Nearly 6 million people were treated to views of lush, green corn and soybean fields stretching to the horizon and a spectacular sunset with an orange-red tint during the recent "Field of Dreams" baseball game, near Dyersville, Iowa.
It's an impression of agriculture and the Midwest that farmers and ag leaders hope will have a long-lasting positive affect on the industry and the region. It was made possible by Major League Baseball's (MLB) decision to honor the baseball movie "Field of Dreams" by hosting its first game on the farm and in the state that's synonymous with the film.
In a home run fest, the Chicago White Sox beat the New York Yankees 9 to 8 in dramatic fashion. White Sox shortstop Tim Anderson hit a two-run, walk-off dinger. The real winner, however, may have been agriculture.
"It was a fantastic opportunity to put corn and agriculture on a national stage," says Iowa farmer Chris Edgington, who watched the game from behind home plate. "The positives of this will last a long time."
Edgington, who farms near St. Ansgar, in the north-central part of the state, is president of the National Corn Growers Association (NCGA). It partnered with MLB to host the game, according to NCGA's website, which was made possible through the "generous" support of the Iowa Corn Promotion Board and Illinois Corn Marketing Board.
The financial support of the event from the commodity groups is worth every penny, Edgington believes.
Nielsen ratings indicate the largest MLB regular-season TV audience in 16 years, about 5.9 million viewers, watched the game. About 8,000 fans from all across the nation packed the stadium MLB erected in a corn field next to the movie set, which includes the original baseball diamond and white farmhouse.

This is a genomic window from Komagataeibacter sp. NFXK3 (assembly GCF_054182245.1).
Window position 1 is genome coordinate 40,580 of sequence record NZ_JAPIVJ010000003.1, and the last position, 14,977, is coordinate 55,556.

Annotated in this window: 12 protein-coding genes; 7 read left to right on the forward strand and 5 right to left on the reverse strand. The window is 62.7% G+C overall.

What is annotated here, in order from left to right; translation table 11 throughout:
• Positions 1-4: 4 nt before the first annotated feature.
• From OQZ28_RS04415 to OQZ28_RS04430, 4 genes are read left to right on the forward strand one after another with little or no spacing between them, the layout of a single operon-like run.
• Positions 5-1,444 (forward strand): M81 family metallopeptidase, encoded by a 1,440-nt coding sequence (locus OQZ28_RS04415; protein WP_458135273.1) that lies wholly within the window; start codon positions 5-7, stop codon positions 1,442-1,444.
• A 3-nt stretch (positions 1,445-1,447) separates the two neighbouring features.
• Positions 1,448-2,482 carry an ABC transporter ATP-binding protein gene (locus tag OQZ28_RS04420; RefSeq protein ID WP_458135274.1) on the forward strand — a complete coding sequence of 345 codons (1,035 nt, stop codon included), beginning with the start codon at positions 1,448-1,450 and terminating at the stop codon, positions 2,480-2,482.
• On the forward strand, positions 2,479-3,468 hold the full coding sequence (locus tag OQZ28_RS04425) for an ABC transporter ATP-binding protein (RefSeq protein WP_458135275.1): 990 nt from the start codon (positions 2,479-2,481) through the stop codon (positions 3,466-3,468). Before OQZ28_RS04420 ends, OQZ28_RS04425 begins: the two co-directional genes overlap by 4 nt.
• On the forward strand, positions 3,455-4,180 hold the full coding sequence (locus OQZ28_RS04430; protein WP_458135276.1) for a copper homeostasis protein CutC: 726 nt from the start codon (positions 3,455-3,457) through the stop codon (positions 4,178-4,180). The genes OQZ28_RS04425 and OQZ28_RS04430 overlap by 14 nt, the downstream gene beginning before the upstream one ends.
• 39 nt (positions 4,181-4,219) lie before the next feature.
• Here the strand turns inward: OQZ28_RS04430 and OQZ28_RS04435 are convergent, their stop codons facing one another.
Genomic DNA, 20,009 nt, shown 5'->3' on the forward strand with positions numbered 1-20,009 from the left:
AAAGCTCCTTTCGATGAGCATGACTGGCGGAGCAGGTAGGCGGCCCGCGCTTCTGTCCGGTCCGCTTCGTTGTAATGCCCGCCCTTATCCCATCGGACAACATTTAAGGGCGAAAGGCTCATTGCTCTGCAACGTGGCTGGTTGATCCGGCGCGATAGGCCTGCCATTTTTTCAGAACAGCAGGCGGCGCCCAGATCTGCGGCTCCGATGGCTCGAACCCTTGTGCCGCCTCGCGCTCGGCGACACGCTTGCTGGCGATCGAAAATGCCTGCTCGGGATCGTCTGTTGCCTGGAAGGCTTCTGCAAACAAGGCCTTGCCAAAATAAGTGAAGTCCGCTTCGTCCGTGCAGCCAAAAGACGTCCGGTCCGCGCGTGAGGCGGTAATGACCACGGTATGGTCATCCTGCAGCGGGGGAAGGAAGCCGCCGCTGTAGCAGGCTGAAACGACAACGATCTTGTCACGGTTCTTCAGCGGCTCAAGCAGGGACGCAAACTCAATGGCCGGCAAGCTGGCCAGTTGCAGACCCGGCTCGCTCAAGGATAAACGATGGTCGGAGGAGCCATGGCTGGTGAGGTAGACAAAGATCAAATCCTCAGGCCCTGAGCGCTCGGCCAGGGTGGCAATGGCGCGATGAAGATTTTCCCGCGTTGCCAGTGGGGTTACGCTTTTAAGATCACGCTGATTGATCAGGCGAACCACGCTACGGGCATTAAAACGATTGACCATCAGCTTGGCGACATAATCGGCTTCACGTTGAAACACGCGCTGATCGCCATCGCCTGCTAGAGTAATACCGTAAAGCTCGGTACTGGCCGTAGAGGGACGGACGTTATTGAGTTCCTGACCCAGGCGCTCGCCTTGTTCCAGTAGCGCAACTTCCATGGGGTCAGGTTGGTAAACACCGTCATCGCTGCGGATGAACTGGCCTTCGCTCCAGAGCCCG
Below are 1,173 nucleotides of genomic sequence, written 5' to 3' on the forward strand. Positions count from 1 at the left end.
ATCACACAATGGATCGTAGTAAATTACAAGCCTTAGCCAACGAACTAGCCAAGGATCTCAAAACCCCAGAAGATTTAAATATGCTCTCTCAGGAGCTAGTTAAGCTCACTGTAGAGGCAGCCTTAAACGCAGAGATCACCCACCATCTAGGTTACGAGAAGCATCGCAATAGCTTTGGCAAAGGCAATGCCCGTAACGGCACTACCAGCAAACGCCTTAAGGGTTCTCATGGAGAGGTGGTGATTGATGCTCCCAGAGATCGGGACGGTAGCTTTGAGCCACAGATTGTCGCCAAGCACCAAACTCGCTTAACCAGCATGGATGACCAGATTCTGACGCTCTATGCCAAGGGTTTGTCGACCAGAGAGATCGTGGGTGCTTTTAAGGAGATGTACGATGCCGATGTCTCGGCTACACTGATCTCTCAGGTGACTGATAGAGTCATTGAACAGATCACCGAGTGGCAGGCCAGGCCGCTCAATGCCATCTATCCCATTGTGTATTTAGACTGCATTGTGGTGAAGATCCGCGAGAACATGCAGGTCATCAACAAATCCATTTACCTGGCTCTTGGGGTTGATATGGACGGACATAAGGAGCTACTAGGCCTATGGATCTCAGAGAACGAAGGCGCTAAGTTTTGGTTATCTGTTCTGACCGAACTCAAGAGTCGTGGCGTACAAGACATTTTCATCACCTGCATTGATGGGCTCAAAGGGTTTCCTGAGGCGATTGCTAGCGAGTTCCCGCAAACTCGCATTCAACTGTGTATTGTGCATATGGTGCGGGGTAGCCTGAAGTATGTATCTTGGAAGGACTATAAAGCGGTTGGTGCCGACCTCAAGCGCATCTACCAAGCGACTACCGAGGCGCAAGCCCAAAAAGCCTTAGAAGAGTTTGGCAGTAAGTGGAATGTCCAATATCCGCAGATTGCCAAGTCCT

"Field of Dreams" star Kevin Costner "magically" emerged from the towering corn beyond right field, much like "Shoeless" Joe Jackson and other ghost players did in the movie. MLB players followed suit. In a pregame speech, Costner eloquently said the event, location and corn were "perfect."
SPOTLIGHT ON AG
Before and during the game, Edgington says MLB employees and out-of-state fans told him they didn't know Iowa and the Midwest were so beautiful. They also asked Edgington and other farmers how corn rows are planted so straight and how plants are spaced almost perfectly apart, along with other production questions. Edgington explained that technologies, such as GPS and auto-steer, play a big role in modern agriculture.
Facts about Iowa agriculture being the top corn and pig producer in the nation were shown during the telecast. FOX announcers often raved about the beauty of the region and corn surrounding the field.
"We (NCGA and commodity groups) work to educate consumers and policymakers on our products ... and production," Edgington says, noting non-farmers are often the ones passing regulations pertaining to farming. "Agriculture looked good."
Iowa Soybean Association CEO Kirk Leeds watched the game from the left field bleachers. He also chatted with fans from New York City and across the country about agriculture.
"I talked about how important agriculture is to our economy, the number of farmers in Iowa and how Iowa helps feed the world by producing the most corn, pork and eggs in the nation, and the second-most soybeans," Leeds says. "I wouldn't say they were oblivious, but pretty close.
"It was a great way for people to get back in touch with the land, agriculture and rural America," he adds.
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